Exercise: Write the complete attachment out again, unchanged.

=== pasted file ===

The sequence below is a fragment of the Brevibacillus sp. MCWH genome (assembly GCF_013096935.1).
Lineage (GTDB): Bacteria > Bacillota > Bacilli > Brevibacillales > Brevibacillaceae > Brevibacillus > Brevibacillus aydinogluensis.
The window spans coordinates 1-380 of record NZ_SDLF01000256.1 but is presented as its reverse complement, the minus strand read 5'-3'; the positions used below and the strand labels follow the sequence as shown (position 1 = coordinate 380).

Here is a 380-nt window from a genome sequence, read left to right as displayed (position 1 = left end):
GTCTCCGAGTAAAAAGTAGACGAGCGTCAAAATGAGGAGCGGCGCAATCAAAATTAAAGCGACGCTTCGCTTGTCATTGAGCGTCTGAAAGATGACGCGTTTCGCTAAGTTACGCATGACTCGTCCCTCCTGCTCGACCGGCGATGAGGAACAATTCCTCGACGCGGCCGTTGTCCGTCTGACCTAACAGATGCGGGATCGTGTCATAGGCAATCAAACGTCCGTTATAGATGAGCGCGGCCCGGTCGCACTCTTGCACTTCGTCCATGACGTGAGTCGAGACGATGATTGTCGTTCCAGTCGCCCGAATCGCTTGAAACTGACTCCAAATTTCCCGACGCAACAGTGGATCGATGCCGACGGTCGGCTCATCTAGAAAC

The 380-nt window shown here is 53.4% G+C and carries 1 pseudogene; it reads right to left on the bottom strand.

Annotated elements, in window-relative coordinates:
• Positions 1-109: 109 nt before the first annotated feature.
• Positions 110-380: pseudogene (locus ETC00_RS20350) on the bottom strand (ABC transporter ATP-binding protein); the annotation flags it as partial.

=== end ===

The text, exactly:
The sequence below is a fragment of the Brevibacillus sp. MCWH genome (assembly GCF_013096935.1).
Lineage (GTDB): Bacteria > Bacillota > Bacilli > Brevibacillales > Brevibacillaceae > Brevibacillus > Brevibacillus aydinogluensis.
The window spans coordinates 1-380 of record NZ_SDLF01000256.1 but is presented as its reverse complement, the minus strand read 5'-3'; the positions used below and the strand labels follow the sequence as shown (position 1 = coordinate 380).

Here is a 380-nt window from a genome sequence, read left to right as displayed (position 1 = left end):
GTCTCCGAGTAAAAAGTAGACGAGCGTCAAAATGAGGAGCGGCGCAATCAAAATTAAAGCGACGCTTCGCTTGTCATTGAGCGTCTGAAAGATGACGCGTTTCGCTAAGTTACGCATGACTCGTCCCTCCTGCTCGACCGGCGATGAGGAACAATTCCTCGACGCGGCCGTTGTCCGTCTGACCTAACAGATGCGGGATCGTGTCATAGGCAATCAAACGTCCGTTATAGATGAGCGCGGCCCGGTCGCACTCTTGCACTTCGTCCATGACGTGAGTCGAGACGATGATTGTCGTTCCAGTCGCCCGAATCGCTTGAAACTGACTCCAAATTTCCCGACGCAACAGTGGATCGATGCCGACGGTCGGCTCATCTAGAAAC

The 380-nt window shown here is 53.4% G+C and carries 1 pseudogene; it reads right to left on the bottom strand.

Annotated elements, in window-relative coordinates:
• Positions 1-109: 109 nt before the first annotated feature.
• Positions 110-380: pseudogene (locus ETC00_RS20350) on the bottom strand (ABC transporter ATP-binding protein); the annotation flags it as partial.